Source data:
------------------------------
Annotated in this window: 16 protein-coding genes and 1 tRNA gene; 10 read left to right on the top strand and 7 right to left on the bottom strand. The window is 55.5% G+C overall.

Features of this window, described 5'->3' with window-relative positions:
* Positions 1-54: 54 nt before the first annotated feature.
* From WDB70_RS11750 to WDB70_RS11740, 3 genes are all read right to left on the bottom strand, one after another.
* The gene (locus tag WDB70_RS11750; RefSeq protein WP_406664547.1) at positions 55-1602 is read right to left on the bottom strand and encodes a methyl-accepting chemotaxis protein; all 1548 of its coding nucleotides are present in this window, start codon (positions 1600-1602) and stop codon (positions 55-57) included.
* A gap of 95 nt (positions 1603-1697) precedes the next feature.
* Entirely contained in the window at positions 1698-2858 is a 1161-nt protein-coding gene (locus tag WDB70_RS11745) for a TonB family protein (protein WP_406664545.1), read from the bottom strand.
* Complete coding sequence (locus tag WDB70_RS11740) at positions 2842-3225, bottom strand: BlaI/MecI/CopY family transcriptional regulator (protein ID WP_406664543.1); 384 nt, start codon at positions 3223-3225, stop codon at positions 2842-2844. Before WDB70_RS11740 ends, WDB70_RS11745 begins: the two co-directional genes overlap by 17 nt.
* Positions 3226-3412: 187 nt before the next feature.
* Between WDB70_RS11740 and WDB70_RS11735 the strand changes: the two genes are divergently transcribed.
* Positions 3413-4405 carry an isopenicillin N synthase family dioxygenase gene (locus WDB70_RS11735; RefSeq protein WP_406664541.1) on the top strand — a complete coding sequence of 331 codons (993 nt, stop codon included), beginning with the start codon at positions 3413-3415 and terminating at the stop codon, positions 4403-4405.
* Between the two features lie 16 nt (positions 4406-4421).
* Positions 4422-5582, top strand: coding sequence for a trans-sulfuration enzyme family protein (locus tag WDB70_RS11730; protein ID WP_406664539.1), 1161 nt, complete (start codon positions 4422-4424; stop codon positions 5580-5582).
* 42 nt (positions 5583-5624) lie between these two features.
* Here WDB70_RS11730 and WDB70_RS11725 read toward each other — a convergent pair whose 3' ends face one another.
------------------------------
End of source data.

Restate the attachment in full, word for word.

Annotated in this window: 16 protein-coding genes and 1 tRNA gene; 10 read left to right on the top strand and 7 right to left on the bottom strand. The window is 55.5% G+C overall.

Features of this window, described 5'->3' with window-relative positions:
* Positions 1-54: 54 nt before the first annotated feature.
* From WDB70_RS11750 to WDB70_RS11740, 3 genes are all read right to left on the bottom strand, one after another.
* The gene (locus tag WDB70_RS11750; RefSeq protein WP_406664547.1) at positions 55-1602 is read right to left on the bottom strand and encodes a methyl-accepting chemotaxis protein; all 1548 of its coding nucleotides are present in this window, start codon (positions 1600-1602) and stop codon (positions 55-57) included.
* A gap of 95 nt (positions 1603-1697) precedes the next feature.
* Entirely contained in the window at positions 1698-2858 is a 1161-nt protein-coding gene (locus tag WDB70_RS11745) for a TonB family protein (protein WP_406664545.1), read from the bottom strand.
* Complete coding sequence (locus tag WDB70_RS11740) at positions 2842-3225, bottom strand: BlaI/MecI/CopY family transcriptional regulator (protein ID WP_406664543.1); 384 nt, start codon at positions 3223-3225, stop codon at positions 2842-2844. Before WDB70_RS11740 ends, WDB70_RS11745 begins: the two co-directional genes overlap by 17 nt.
* Positions 3226-3412: 187 nt before the next feature.
* Between WDB70_RS11740 and WDB70_RS11735 the strand changes: the two genes are divergently transcribed.
* Positions 3413-4405 carry an isopenicillin N synthase family dioxygenase gene (locus WDB70_RS11735; RefSeq protein WP_406664541.1) on the top strand — a complete coding sequence of 331 codons (993 nt, stop codon included), beginning with the start codon at positions 3413-3415 and terminating at the stop codon, positions 4403-4405.
* Between the two features lie 16 nt (positions 4406-4421).
* Positions 4422-5582, top strand: coding sequence for a trans-sulfuration enzyme family protein (locus tag WDB70_RS11730; protein ID WP_406664539.1), 1161 nt, complete (start codon positions 4422-4424; stop codon positions 5580-5582).
* 42 nt (positions 5583-5624) lie between these two features.
* Here WDB70_RS11730 and WDB70_RS11725 read toward each other — a convergent pair whose 3' ends face one another.